California’s Bad Bet Makes JPMorgan’s Look Minorby
Congress ordered JPMorgan Chase & Co.’s chief executive officer, Jamie Dimon, to testify about $2 billion that his bank lost on an investment bet.
Worrisome as that gamble was -- after all, the banking crisis was largely due to bad bets by banks -- it is unfortunate that Congress has never called hearings on a far bigger bet, one that has had more catastrophic consequences for millions of taxpayers.
The one I’m referring to was made by California legislators on Sept. 10, 1999. They decided that investment gains would cover 100 percent of the cost of retroactive pension increases they granted that day to hundreds of thousands of state workers.
The politicians made the wrong bet -- and the result has been a penalty to California’s budget that has averaged $2 billion a year ever since and that will cost the state billions more for decades to come.
Promising that “no increase over current employer contributions is needed for these benefit improvements,” and that the state pension fund would “remain fully funded,” the proposal, known as SB 400, claimed that enhanced pensions wouldn’t cost taxpayers “a dime” because of healthy investment returns. The proposal went on to assert that it “fully expects” the state’s pension costs to remain below $766 million a year for “at least the next decade.”
The Legislature included cost projections provided by the California Public Employees’ Retirement System -- or Calpers -- in the description of the bill and passed it with broad bipartisan support. Governor Gray Davis signed it.
Since then, the pension system has earned only 75 percent of what it had hoped. Because the state is unconditionally on the hook, the state budget has had to make up the difference. As a result, the state has spent $27 billion on pensions, $20 billion more than Calpers projected.
Because the boosted promises last for decades -- for employees’ lifetimes -- and because the pension fund amortizes the difference between what it expected to earn and what it really earned during such a long period, just a small portion of the increased costs has so far been recognized. Far larger increases are in store.
To finance the $20 billion of extra cost for pensions, the state has cut spending on services and raised taxes. As one example, spending on the University of California and California State University systems declined 18 percent from 2002 to 2012, while state spending on pensions rose 214 percent.
The pension deal was a stunning example of nondisclosure. The legislators didn’t inform the taxpayers that:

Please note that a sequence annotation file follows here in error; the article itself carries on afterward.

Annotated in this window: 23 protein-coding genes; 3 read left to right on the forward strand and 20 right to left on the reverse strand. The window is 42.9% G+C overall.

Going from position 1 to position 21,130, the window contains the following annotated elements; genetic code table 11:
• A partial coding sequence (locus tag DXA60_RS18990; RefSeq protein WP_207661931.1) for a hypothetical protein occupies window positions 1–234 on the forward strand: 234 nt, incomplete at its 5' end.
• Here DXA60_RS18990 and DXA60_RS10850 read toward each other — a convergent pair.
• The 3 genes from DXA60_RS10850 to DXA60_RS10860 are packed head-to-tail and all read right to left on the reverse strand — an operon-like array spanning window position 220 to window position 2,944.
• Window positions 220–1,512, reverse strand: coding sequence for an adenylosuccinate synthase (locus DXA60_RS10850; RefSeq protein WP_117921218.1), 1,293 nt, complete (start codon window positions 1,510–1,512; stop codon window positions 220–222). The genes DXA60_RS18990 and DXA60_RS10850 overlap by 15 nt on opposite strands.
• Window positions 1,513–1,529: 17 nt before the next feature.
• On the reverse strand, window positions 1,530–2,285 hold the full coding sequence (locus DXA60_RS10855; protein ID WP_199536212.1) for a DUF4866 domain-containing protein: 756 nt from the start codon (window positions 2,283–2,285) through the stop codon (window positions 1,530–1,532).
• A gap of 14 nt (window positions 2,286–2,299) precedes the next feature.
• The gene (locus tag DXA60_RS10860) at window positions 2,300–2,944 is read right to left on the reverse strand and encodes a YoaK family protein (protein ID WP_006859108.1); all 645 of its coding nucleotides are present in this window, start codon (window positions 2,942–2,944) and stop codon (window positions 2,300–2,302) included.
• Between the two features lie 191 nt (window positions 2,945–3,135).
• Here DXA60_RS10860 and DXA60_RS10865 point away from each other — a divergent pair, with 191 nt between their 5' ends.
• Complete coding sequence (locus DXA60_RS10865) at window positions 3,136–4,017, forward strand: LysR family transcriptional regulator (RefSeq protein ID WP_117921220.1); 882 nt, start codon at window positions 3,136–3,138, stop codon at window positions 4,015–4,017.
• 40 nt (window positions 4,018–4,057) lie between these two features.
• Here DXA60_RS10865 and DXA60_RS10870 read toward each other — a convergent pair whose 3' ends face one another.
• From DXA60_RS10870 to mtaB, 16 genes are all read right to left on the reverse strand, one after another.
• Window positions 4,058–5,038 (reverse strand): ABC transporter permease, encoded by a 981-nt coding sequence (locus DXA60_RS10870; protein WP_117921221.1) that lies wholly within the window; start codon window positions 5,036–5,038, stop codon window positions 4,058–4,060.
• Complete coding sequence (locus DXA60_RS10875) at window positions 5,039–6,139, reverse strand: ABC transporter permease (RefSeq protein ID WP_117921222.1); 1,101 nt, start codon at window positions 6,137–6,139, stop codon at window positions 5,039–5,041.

1. The state was on the hook for deficiencies if actual investment returns fall short of assumed investment returns.
Ten years later, a journalist uncovered that Calpers had produced internal projections showing the risks to the state if the bet didn’t work out. The internal projections forecast that if the system earned half of what it assumed, state costs for the pensions would rise to almost $4 billion a year by 2010, close to where those costs ended up.
This problem wasn’t caused by the public employees who receive the pensions but by the politicians who made the promises without setting aside sufficient funding. “Because the fuse on this time bomb is long,” Warren Buffett noted in 2007, “politicians flinch from inflicting tax pain, given that problems will only become apparent long after these officials have departed.” Most of the politicians who made those promises in 1999 are long gone and keep their heads low whenever the issue is discussed.
In JPMorgan’s case, the losers of the bet were the bank’s shareholders and, according to Dimon’s testimony, some of the employees who made the bet. But in California, the losers are taxpayers and recipients of public services. None of the elected officials who made the bet will suffer any consequences. Perhaps we should require politicians to post personal bonds whenever they make bets with the public purse. After all, they are still making bets every day on new pension promises and counting on investments to cover the cost.
(David Crane, a former financial-services executive and a Democrat, is a lecturer at Stanford University and president of Govern for California, a nonpartisan government-reform group. He was an economic adviser to California Governor Arnold Schwarzenegger from 2004 to 2011. The opinions expressed are his own.)
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